We visited Hill 60, a battlefield which saw the loss of many lives from 1914 to 1915. We were astounded to witness how close the German and British troops were, which was represented through landmarks in the fields. We were informed that there were only five Victorian Crosses awarded during the Battle on Hill 60.

One of the men awarded this prestigious honour was Second Lieutenant Geoffrey H Woolley. He was serving with the Queen Victoria Rifles (9th Battalion the London Regiment) during the fighting at Hill 60 in April 1915. On the night of 20th-21st April he and a handful of men were the only defenders on the hill and repelled attacks to hold the position throughout the night. He encouraged the men to hold the line against heavy enemy machine gun fire and shellfire. For much of the onslaught, he was the only officer on the hill. When he and his men were relieved on the morning of 21st April only 14 out of a company of 150 had survived. For his gallantry, he was awarded the Victoria Cross.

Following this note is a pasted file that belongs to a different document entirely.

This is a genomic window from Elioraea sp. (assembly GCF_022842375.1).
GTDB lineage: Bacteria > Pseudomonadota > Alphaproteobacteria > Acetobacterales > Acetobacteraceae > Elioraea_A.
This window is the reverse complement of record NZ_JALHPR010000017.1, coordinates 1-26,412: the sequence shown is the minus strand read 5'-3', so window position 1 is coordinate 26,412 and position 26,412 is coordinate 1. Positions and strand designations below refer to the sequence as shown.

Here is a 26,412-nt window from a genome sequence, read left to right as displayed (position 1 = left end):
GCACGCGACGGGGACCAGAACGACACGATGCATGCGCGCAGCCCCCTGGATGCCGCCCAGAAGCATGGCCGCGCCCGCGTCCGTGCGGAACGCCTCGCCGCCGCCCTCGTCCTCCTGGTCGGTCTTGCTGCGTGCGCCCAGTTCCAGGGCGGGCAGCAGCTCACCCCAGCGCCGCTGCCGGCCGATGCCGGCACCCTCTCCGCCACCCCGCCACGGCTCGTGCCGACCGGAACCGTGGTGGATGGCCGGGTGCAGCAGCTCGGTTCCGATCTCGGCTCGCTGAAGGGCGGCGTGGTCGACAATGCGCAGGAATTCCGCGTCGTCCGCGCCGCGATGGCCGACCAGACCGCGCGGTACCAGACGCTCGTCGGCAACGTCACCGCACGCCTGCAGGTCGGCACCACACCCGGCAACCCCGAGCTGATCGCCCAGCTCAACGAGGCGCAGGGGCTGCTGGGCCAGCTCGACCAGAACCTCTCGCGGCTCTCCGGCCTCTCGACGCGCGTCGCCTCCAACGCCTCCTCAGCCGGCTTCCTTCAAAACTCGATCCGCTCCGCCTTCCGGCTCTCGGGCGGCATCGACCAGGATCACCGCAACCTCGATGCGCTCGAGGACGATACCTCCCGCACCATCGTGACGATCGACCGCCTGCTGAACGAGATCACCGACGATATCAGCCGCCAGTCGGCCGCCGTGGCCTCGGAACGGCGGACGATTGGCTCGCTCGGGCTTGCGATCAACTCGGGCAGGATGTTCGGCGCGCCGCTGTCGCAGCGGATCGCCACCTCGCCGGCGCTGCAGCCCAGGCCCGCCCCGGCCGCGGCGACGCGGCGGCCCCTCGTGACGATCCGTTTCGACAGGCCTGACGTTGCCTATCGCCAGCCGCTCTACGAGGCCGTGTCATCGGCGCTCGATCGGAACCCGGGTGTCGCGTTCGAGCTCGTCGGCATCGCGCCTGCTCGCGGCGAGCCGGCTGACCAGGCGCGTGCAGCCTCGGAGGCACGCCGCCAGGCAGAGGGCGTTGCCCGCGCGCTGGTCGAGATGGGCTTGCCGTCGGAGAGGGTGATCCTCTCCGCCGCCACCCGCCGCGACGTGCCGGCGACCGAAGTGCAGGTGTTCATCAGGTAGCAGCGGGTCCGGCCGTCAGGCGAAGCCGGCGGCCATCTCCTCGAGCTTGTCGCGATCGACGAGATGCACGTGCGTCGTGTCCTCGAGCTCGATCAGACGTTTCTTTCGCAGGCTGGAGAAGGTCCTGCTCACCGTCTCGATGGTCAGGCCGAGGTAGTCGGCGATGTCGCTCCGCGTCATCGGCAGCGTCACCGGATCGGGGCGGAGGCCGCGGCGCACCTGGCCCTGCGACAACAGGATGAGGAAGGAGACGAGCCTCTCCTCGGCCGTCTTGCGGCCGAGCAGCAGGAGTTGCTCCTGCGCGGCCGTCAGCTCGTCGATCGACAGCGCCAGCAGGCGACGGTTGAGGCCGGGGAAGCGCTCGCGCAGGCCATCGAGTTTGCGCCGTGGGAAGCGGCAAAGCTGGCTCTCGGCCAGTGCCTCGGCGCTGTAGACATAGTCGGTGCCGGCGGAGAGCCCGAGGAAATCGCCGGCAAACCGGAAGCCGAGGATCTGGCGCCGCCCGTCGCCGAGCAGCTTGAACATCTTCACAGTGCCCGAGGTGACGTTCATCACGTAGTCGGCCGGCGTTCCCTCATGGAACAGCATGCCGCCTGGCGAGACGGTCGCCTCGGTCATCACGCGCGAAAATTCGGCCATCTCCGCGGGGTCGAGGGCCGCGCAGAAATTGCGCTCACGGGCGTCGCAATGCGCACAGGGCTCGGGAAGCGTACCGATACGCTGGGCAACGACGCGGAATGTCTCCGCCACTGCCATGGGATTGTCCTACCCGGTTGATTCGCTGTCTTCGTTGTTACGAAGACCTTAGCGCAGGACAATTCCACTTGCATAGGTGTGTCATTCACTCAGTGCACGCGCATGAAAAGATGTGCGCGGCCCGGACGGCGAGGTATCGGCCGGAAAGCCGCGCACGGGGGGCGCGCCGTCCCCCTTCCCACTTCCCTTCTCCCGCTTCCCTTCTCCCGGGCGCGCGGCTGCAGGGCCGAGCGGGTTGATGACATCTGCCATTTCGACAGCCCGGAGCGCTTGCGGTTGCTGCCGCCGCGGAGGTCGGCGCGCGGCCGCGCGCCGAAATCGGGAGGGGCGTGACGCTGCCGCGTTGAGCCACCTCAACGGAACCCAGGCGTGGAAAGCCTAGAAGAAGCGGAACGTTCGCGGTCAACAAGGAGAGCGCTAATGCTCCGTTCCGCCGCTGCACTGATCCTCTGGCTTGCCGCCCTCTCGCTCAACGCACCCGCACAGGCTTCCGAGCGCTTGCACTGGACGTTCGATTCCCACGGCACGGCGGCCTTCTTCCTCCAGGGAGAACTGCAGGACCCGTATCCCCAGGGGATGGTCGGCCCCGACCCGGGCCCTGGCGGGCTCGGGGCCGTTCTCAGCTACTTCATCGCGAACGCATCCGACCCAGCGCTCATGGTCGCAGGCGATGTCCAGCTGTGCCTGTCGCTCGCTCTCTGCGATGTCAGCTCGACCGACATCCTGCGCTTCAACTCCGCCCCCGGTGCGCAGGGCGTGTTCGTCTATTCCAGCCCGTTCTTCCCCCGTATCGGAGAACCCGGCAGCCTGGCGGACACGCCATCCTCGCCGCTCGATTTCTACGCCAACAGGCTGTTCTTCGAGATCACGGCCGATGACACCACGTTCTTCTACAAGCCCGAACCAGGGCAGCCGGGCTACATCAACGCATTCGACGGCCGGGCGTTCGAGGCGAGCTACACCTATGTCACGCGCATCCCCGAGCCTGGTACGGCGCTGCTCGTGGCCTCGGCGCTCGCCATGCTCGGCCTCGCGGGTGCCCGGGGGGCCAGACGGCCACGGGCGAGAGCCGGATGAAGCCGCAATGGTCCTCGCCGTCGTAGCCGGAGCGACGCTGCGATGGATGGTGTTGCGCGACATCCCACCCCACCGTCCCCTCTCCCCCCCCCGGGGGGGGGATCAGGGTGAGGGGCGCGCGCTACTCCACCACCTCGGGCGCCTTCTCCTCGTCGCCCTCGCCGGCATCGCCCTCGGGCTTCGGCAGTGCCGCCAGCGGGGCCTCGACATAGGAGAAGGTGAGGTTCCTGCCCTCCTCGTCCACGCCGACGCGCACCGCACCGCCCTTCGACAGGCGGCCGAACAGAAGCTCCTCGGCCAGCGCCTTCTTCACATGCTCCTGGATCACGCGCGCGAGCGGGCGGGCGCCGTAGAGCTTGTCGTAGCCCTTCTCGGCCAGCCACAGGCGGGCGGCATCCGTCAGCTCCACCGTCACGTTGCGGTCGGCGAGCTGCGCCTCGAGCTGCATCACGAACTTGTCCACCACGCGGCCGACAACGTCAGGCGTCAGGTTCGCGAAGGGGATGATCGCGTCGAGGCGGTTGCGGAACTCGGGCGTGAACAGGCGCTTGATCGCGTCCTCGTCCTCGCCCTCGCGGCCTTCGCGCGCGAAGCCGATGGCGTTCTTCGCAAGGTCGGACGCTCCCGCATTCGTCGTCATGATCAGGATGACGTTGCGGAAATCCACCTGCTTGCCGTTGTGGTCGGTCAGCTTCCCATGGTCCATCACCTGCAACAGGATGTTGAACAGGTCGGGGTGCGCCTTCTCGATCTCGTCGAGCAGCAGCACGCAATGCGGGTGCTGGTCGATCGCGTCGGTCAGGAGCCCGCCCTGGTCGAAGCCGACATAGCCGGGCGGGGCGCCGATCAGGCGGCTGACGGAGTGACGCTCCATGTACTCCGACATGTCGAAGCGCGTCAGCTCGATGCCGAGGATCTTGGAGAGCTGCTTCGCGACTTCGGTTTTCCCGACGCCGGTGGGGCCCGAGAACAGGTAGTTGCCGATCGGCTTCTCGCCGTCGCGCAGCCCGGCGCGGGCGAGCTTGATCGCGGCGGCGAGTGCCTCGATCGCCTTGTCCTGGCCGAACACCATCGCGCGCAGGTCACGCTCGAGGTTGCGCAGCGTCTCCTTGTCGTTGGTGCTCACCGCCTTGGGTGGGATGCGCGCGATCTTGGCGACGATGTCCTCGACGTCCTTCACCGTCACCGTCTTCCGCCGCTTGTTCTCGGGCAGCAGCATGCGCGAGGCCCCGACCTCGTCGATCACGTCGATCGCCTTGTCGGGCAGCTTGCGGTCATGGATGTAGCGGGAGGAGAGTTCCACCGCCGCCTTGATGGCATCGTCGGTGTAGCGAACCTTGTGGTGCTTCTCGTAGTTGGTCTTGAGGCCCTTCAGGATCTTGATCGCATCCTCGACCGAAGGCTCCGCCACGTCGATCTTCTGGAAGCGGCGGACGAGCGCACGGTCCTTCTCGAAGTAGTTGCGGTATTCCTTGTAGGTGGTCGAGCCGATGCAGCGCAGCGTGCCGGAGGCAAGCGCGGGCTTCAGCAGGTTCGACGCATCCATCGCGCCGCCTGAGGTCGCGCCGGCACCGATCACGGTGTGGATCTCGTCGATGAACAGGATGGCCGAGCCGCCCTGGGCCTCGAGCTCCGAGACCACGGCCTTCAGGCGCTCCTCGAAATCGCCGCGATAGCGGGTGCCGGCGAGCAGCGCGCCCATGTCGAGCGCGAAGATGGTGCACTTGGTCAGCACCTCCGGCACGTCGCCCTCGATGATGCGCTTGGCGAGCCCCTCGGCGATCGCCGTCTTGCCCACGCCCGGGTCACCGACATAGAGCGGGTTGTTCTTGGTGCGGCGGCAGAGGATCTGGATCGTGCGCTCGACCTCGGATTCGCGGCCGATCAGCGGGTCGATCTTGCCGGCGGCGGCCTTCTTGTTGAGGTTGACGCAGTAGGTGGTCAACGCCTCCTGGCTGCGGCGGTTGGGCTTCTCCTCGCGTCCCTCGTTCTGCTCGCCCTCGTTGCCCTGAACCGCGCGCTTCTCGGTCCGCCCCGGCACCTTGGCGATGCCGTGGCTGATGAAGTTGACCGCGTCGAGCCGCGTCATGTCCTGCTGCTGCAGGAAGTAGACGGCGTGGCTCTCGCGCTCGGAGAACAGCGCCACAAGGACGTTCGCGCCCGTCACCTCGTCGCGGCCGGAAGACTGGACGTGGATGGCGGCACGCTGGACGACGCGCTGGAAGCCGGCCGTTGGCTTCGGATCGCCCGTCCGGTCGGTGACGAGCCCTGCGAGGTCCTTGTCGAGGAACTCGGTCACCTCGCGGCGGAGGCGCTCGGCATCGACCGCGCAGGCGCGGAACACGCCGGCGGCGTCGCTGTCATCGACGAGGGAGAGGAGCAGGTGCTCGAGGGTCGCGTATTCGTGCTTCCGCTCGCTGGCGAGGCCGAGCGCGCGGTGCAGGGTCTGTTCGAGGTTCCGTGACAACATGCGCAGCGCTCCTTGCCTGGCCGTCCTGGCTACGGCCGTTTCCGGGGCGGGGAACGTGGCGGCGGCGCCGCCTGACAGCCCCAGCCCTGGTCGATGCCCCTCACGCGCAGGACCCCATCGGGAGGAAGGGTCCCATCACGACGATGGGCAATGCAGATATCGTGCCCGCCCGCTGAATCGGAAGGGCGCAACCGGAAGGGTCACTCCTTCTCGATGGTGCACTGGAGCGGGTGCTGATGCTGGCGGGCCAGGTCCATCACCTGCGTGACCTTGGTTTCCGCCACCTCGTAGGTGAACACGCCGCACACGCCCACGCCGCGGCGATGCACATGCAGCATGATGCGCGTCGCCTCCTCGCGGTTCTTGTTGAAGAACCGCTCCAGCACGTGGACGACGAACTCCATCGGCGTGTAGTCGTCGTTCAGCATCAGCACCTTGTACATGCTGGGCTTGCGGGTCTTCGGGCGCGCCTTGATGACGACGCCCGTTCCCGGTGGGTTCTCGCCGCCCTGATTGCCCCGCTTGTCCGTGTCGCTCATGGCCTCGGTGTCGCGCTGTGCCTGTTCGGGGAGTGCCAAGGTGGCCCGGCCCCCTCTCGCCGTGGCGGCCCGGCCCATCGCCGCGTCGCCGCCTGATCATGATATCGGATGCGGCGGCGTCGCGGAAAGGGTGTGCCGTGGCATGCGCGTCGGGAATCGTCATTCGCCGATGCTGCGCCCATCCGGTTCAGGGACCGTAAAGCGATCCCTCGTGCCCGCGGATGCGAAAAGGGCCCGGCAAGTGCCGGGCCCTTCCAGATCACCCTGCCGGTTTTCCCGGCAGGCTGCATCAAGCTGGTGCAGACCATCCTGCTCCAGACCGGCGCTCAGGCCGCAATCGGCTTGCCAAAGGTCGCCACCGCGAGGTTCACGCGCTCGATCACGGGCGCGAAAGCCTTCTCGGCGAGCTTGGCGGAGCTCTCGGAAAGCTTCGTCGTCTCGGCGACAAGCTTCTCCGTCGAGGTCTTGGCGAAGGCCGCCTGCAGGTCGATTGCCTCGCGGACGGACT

The memorial site was also home to many concrete bunkers built during the battles in 1915/16 and 1917. We were able to view a large bunker in the centre of the site which appeared to be preserved as it would have been at the end of the war after being used by both German and British Armies.

We were also informed that many of the soldiers who died in this area would still rest in this area.